During the period between World War II and Woodstock, New York’s Catskills became a booming resort for Jewish city-dwellers. And since various hotels needed evening entertainment to occupy guests, the region also became an incubator for aspiring comedians. The documentary “When Comedy Went to School” looks at some of the funny people who got their start in the Borscht Belt, including Jerry Lewis, Jerry Stiller, Jackie Mason, Sid Caesar and narrator Robert Klein.
That’s an impressive list, yet the movie doesn’t offer much more than fleeting and superficial pleasures during interviews with the aforementioned comics or clips from such comedians as Billy Crystal, Joan Rivers, Rodney Dangerfield and Jerry Seinfeld. Directors Mevlut Akkaya and Ron Frank and writer Lawrence Richards clearly have a strong affection for the Catskills and what the vacation destination did for comedy, but they have a hard time explaining why viewers who weren’t there should share in the excitement.
At first, the movie sets out to prove that the mountain resort was the seminal location for mid-century Jewish comedians to get their start. But after so many detours into other terrain, the movie feels muddled and unwieldy. The documentary catalogues some of the menu items at resort hotels and stages a dramatic reenactment of the birth of Isaac. Larry King even shows up to disclose that he lost his virginity at one of the resorts, which is both off-topic and regrettably nonerasable.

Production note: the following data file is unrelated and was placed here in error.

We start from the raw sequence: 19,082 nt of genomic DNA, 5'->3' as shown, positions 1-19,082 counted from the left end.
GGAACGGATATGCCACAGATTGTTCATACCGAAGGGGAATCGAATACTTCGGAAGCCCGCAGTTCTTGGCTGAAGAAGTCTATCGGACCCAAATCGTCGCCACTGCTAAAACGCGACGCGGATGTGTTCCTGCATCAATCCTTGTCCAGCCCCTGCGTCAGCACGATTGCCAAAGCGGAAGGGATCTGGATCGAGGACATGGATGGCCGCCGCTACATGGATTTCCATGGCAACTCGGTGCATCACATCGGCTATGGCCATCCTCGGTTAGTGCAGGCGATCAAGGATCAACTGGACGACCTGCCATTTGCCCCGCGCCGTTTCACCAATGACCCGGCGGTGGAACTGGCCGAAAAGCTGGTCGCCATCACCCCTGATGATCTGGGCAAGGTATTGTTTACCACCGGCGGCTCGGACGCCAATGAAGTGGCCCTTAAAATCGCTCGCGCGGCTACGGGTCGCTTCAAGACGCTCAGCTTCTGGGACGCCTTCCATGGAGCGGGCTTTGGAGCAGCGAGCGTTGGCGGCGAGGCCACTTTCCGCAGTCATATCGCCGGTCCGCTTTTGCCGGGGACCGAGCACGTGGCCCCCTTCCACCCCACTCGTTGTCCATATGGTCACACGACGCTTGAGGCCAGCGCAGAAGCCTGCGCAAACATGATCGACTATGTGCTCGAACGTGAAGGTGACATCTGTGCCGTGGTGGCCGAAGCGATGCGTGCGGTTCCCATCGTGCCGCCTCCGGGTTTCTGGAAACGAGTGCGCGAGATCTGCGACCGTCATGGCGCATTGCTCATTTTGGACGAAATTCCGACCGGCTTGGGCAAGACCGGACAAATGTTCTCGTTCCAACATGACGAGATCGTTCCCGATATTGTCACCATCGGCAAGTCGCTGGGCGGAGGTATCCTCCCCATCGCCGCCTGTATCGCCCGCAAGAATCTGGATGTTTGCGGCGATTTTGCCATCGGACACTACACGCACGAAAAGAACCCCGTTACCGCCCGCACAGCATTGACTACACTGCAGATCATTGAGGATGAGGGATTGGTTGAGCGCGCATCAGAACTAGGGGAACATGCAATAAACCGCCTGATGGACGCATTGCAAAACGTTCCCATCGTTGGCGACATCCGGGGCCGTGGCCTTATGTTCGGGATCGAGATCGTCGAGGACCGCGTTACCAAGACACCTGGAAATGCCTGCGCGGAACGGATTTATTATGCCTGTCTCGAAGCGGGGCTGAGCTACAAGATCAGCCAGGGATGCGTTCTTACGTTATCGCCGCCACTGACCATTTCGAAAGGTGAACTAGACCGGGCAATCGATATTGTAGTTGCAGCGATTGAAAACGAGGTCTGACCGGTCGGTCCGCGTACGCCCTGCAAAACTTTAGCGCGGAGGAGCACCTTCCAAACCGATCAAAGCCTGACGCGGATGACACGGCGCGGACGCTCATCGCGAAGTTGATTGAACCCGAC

There are some interesting tales from interviewees, who worked as busboys or waiters when they weren’t entertaining crowds and honing their skills. But the impact of those anecdotes is blunted amid clips from “History of the World: Part I” and uninformative interviews with current vacationers. And the film presents little evidence to support its larger claims — for instance, that the region’s legacy is evident in almost every contemporary comedian. Whether that’s true or not, the clips of jokesters, many of whom get laughs by telling farcical stories about their wives (“I found Ms. Right. I didn’t know her first name was Always.”), do little to verify the assertion.
Anyone who visited the Catskills during its heyday will likely look at the documentary with nostalgic affection. They might even get a little choked up during a maudlin rendition of the already sentimental “Send in the Clowns” while a montage of various comedians appears on-screen. But for anyone else, those culminating images will do little to crystallize the convoluted picture of how the Catskills had a lasting impact on comedy.
Unrated. At Landmark’s E Street Cinema. Contains nothing objectionable. 83 minutes.